Results Top

Effect of hyperuricemia on renal functions

The effects of hyperuricemia on renal functions were investigated in five animal and 10 human studies [Figure 1].
Figure 1: Flow chart of study selection.

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All eight animal studies [Table 1] [7–11] investigating the effect of hyperuricemia on renal functions found that hyperuricemia affects renal functions in the form of elevation of serum urea and creatinine with reduction in glomerular filtration rate (GFR). As regards human studies [Table 2] [12–21], they reported that hyperuricemia was associated with a decline in kidney functions.
Table 1: Animal studies investigating the effect of hyperuricemia on renal function

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Table 2: Human studies investigating the effect of hyperuricemia on renal function

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Effect of hyperuricemia on renal hemodynamics

The effects of hyperuricemia on renal hemodynamics were investigated in three animal studies [Table 3] [2],[22],[23]. All of these studies found that hyperuricemia caused a reduction in renal blood flow and elevation in renal vascular resistance (RVR) including afferent and efferent arteriolar resistance.
Table 3: Animal studies investigating the effect of hyperuricemia on renal hemodynamics

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Effect of hyperuricemia on arterial blood pressure

The effects of hyperuricemia on arterial blood pressure (ABP) were investigated in five animal and four human studies. They all showed elevation in ABP due to hyperuricemia.

Animal studies [Table 4] [2],[11],[24],[25],[26] were performed on rats and identified that hyperuricemic rats had elevated blood pressure.
Table 4: Animals studies investigating the effects of hyperuricemia on arterial blood pressure

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As regards human studies [Table 5] [18],[21],[27],[28], which included one cohort study, one cross-sectional study, and two systematic review, an association between hyperuricemia and hypertension was found.
Table 5: Human studies investigating the effect of hyperuricemia on arterial blood pressure

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Effect of quercetin on renal functions and renal hemodynamics in hyperuricemia

The effect of quercetin treatment on hyperuricemic renal dysfunction was investigated only in animal studies [Table 6]. There are three animal studies, which studied effect of quercetin on renal functions [29–31]. However, only one animal study studied the effect of quercetin on hemodynamic parameters[32] and one animal study investigated the effect of antioxidant agent on renal function and hemodynamics together[2]. All of these studies found that quercetin had a renoprotective effect.
Table 6: Animal studies investigating the effect of quercetin on hyperuricemic renal dysfunction, and renal hemodynamics

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Effect of quercetin on arterial blood pressure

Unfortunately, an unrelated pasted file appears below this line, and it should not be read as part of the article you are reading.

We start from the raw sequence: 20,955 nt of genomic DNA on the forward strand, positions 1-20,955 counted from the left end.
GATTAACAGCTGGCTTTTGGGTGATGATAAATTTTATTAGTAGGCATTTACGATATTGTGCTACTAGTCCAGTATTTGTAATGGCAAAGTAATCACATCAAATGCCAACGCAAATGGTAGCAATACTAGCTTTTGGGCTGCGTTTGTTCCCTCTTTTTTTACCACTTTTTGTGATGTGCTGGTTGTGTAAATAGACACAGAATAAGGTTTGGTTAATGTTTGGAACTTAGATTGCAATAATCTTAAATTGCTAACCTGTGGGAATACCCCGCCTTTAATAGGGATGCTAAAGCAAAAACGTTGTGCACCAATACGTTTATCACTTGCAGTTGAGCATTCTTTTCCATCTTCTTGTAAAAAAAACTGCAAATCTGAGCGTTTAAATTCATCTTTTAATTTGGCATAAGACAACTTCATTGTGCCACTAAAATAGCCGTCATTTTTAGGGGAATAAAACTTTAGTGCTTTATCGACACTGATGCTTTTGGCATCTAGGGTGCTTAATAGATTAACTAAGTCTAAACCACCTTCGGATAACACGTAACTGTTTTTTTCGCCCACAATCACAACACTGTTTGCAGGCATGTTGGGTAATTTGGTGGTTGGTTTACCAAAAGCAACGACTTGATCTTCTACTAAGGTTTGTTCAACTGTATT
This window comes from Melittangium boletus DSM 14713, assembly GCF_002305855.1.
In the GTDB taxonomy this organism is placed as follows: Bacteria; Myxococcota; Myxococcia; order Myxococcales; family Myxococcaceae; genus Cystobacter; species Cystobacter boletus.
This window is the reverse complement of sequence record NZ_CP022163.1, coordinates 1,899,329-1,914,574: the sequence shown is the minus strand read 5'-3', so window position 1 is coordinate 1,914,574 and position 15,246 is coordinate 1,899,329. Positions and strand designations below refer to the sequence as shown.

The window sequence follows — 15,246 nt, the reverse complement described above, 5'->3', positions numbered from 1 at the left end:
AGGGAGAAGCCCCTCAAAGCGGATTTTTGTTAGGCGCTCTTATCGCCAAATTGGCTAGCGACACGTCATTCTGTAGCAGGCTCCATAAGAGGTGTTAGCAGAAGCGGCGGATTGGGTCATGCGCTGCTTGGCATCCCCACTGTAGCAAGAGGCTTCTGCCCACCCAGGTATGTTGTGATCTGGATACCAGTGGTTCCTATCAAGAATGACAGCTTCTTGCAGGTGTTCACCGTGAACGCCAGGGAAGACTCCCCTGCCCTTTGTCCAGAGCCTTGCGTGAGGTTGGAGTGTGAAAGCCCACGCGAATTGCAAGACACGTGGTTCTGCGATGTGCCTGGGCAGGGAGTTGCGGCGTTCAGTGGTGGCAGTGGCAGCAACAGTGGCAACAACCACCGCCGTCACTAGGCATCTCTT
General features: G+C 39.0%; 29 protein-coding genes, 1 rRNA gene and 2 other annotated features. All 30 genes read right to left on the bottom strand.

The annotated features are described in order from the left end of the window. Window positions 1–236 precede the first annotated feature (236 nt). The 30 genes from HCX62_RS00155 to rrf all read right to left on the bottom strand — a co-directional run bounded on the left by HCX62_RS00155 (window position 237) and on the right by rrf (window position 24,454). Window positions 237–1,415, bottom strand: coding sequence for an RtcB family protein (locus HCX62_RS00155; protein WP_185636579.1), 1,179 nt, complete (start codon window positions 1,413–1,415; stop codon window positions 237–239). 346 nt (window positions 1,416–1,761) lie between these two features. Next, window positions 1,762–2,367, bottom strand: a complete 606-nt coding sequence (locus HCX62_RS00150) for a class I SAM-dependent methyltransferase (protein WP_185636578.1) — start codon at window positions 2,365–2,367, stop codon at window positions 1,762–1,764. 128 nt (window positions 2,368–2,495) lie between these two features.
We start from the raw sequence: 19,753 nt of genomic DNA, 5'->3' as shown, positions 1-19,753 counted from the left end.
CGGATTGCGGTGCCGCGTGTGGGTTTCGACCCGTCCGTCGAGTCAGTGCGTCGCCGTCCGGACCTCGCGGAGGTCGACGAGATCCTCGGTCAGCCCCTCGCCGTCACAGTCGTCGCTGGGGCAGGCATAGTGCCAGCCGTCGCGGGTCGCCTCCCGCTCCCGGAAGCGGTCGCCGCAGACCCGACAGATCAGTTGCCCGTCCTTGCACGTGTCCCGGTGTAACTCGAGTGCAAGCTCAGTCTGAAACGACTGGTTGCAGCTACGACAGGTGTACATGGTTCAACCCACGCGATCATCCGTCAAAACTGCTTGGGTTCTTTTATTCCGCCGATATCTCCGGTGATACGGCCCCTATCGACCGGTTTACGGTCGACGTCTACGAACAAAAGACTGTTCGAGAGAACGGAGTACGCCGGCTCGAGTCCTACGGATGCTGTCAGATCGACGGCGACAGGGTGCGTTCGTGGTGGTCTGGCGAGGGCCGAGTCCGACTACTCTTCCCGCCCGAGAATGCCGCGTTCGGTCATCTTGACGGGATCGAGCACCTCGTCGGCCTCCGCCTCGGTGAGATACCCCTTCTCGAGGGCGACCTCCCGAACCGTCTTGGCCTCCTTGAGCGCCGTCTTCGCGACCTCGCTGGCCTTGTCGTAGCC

There are seven studies concerned with the effect of quercetin on ABP [Table 7] [33–39]. Only one of these studies was a systematic review. The remaining six studies were animal studies, which indicated that quercetin has the ability to reduce the elevated blood pressure.
Table 7: Animal studies investigating the effects of quercetin on hyperuricemic hypertension

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  Discussion Top

Hyperuricemia has been linked to cardiovascular and renal diseases, possibly through the generation of reactive oxygen species (ROS) and subsequent endothelial dysfunction[18]. The enzymatic effect of XO is the production of ROS and UA. Studies have shown that inhibiting XO can reverse endothelial dysfunction[40].

Elevated serum UA levels decrease the renal blood flow and the GFR as demonstrated by many studies. Kensara[8] demonstrated that mild elevation in serum UA increased serum levels of creatinine and blood urea nitrogen with marked tubulointerstitial inflammation in the kidneys of hyperuricemic rats. Furthermore, Kang et al.[7] studied the possibility of contribution of hyperuricemia in the progression of renal damage in the remnant kidney model. Rats developed hyperuricemia and showed greater proteinuria and higher serum creatinine compared with control rats. According to Fei et al.[10], hyperuricemia was accompanied by an elevation in blood urea nitrogen and serum creatinine and decreased urinary creatinine indicating reduced urea and creatinine clearance. Moreover, the studies performed by Bellomo et al.[13] and Sedaghat et al.[27] showed that high levels of serum UA were associated with faster decline in eGFR and increased incidence of chronic kidney disease.

Vascular and endothelial functions are known to have a major role in driving chronic kidney disease[41]. The potential mechanism involves two-step process. The early mechanism as demonstrated by Sanchez-Lozada et al.[23] was that hyperuricemia caused renal vasoconstriction mediated by endothelial dysfunction resulting from a reduction in endothelial levels of NO and activation of the renin angiotensin system[42]. In addition, Mazzali et al.[24] demonstrated that UA has some direct effects on endothelial and smooth muscle cells of the vascular wall, which ultimately lead to endothelial dysfunction and afferent renal arteriolopathy. Sánchez-Lozada et al.[3] have found that afferent renal arteriolopathy could potentiate the renal injury by causing ischemia to the postglomerular circulation. The decrease in lumen also could provide a stimulus for the increase in renin expression, and also might contribute to the development of the marked hypertension. Furthermore, there is evidence that the arteriolopathy also leads to ineffective autoregulation and increased transmission of systemic pressures to the glomerulus, which also can potentiate renal damage[23].